March 12, 2014
by David Nachtigall
Defending a person accused of domestic violence in Texas is serious business. The Texas legislature has broadly defined family violence and imposes severe consequences for those convicted of family violence offenses. A conviction for a family violence has effects that continue long beyond the termination of the case. In simple terms, “family violence” under Texas law is a physical assault or threat of violence against a family member, person you are dating, or member of your household. The full legal definition under Texas Family Code Section 71.004(1) is:
- (1) an act by a member of a family or household against another member of the family or household that is intended to result in physical harm, bodily injury, assault, or sexual assault or that is a threat that reasonably places the member in fear of imminent physical harm, bodily injury, assault, or sexual assault, but does not include defensive measures to protect oneself;
- (2) abuse, as that term is defined by Sections 261.001(1)(C), (E), and (G), by a member of a family or household toward a child of the family or household; or
- (3) dating violence, as that term is defined by Section 71.0021.
One of the consequences of a conviction for a crime involving family violence is that the court will enter what’s called an “affirmative finding” of family violence in the record of the case (see Texas Code of Criminal Procedure Sec. 42.013). There are several serious consequences of having an affirmative finding of family violence on your record that include:
- A person convicted of domestic violence offense cannot possess a firearm and ammunition under state and federal law. This means that professions involving a gun and recreational hunting are forbidden after a domestic violent conviction.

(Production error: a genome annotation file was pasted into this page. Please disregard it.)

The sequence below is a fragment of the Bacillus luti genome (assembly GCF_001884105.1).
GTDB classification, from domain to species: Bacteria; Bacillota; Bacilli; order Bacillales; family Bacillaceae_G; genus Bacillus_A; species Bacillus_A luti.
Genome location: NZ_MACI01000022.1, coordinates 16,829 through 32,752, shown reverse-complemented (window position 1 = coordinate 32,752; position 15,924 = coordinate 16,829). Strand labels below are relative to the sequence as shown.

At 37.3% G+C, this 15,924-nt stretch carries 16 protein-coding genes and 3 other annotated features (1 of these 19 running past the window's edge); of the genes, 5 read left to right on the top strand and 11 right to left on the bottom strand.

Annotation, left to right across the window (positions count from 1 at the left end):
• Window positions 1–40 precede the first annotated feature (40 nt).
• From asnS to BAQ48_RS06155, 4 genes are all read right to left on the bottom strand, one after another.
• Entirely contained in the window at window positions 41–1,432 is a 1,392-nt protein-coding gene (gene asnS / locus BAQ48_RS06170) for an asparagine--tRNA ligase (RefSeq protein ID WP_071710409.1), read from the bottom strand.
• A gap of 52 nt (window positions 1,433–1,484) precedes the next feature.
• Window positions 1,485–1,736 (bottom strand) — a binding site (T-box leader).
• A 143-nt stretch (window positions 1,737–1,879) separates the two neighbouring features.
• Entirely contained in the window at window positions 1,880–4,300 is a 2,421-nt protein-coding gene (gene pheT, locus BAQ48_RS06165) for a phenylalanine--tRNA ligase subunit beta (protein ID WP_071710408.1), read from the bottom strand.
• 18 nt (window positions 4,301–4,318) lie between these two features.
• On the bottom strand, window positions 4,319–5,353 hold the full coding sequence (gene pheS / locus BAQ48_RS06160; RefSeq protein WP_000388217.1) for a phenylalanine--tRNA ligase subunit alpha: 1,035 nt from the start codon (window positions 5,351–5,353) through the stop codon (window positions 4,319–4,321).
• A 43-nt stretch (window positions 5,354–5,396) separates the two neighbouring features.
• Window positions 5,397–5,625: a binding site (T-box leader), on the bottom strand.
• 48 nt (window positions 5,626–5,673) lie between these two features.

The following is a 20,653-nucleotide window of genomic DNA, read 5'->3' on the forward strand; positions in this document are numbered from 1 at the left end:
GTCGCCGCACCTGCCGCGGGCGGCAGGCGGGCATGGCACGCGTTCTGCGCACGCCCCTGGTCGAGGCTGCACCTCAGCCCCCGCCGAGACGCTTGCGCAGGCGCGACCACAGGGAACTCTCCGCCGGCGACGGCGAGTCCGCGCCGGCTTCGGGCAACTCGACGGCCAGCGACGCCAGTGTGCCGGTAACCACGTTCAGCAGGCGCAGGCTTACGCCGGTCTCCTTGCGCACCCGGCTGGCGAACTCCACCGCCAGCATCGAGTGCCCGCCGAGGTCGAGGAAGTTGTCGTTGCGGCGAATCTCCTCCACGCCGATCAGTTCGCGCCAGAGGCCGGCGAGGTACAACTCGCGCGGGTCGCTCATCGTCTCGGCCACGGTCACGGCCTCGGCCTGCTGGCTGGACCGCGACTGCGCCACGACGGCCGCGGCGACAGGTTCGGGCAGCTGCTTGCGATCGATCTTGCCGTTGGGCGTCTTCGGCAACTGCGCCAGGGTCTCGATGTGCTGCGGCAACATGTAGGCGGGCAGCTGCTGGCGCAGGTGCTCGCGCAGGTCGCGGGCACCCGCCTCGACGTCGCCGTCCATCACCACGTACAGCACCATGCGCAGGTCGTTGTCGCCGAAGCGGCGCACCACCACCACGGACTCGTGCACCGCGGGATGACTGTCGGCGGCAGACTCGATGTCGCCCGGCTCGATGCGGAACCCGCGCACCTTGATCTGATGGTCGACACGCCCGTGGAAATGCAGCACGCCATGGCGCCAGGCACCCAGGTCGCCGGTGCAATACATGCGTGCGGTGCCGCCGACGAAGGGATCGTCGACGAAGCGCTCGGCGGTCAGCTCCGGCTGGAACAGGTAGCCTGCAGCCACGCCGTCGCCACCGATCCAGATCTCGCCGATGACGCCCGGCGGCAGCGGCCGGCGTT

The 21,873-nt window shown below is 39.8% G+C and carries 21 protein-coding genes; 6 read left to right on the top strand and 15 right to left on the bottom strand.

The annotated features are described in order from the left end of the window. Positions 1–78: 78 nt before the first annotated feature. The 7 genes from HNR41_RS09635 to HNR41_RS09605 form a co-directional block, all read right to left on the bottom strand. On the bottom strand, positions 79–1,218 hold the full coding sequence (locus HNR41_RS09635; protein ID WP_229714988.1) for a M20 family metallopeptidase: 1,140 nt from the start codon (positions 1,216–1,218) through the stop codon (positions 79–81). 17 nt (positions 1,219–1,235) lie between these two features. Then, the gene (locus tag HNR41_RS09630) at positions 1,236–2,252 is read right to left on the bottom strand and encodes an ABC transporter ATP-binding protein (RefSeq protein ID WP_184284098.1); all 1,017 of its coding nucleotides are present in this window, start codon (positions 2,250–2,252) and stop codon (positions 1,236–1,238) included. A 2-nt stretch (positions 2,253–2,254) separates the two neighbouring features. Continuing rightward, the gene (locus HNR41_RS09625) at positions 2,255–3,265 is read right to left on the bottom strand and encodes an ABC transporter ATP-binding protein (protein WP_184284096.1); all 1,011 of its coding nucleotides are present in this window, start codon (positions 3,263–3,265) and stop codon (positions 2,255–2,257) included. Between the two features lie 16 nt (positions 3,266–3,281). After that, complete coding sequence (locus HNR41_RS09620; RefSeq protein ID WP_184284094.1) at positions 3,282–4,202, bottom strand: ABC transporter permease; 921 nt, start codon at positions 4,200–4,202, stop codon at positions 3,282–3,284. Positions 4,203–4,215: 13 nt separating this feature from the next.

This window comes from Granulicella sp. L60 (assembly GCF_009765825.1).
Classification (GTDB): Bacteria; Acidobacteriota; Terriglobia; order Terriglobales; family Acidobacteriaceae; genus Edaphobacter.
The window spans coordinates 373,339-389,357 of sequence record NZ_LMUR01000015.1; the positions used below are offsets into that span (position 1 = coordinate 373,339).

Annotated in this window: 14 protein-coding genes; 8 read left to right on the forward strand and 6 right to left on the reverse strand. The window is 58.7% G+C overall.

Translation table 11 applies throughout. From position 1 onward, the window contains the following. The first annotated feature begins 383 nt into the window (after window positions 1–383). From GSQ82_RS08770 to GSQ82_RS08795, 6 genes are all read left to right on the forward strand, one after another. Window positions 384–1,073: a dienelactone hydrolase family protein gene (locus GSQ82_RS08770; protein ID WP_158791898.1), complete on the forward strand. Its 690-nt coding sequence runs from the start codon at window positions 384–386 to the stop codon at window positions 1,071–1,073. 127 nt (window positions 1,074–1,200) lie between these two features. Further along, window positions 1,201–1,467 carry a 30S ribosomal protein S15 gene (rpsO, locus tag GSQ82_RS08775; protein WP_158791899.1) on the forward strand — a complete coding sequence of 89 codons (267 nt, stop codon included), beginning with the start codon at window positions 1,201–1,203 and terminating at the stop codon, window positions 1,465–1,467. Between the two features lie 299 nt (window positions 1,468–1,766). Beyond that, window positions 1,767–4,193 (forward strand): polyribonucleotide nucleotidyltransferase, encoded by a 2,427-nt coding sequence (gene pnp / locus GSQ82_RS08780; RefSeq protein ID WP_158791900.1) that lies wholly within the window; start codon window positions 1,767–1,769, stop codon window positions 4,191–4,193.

- The conviction may lead to issues in family civil suits (e.g., Texas Family Code § 153.131), and may be used against you in a future child custody, support, or divorce case.
- Domestic violence is “crime of moral turpitude” (like theft, perjury, or prostitution) when committed by a man against a woman. This means that the conviction may be used against you if you testify under oath in a future proceeding.
- A domestic violence conviction may result in the loss or prevention of employment and professional licensing both because it is a crime of moral turpitude and crime of violence.
- If the person convicted is not citizen of the United States, there are immigration consequences under federal law.
In addition to the consequences an affirmative finding of family violence, a “conviction” (which includes deferred adjudication) can be used to enhance any future allegation of domestic violence. A first-time family violence offense is a Class A misdemeanor punishable by up to one year in jail and a $4,000 fine. If a person is again charged with a family violence offense, the offense is now a third-degree felony punishable by up to ten years in prison and a $10,000 fine.
Unlike many misdemeanors, domestic violence convictions have far-reaching consequences that may have a significant damaging impact on a person’s life. Contacting a criminal defense attorney who understands how to properly investigate and defend a domestic violence case is essential.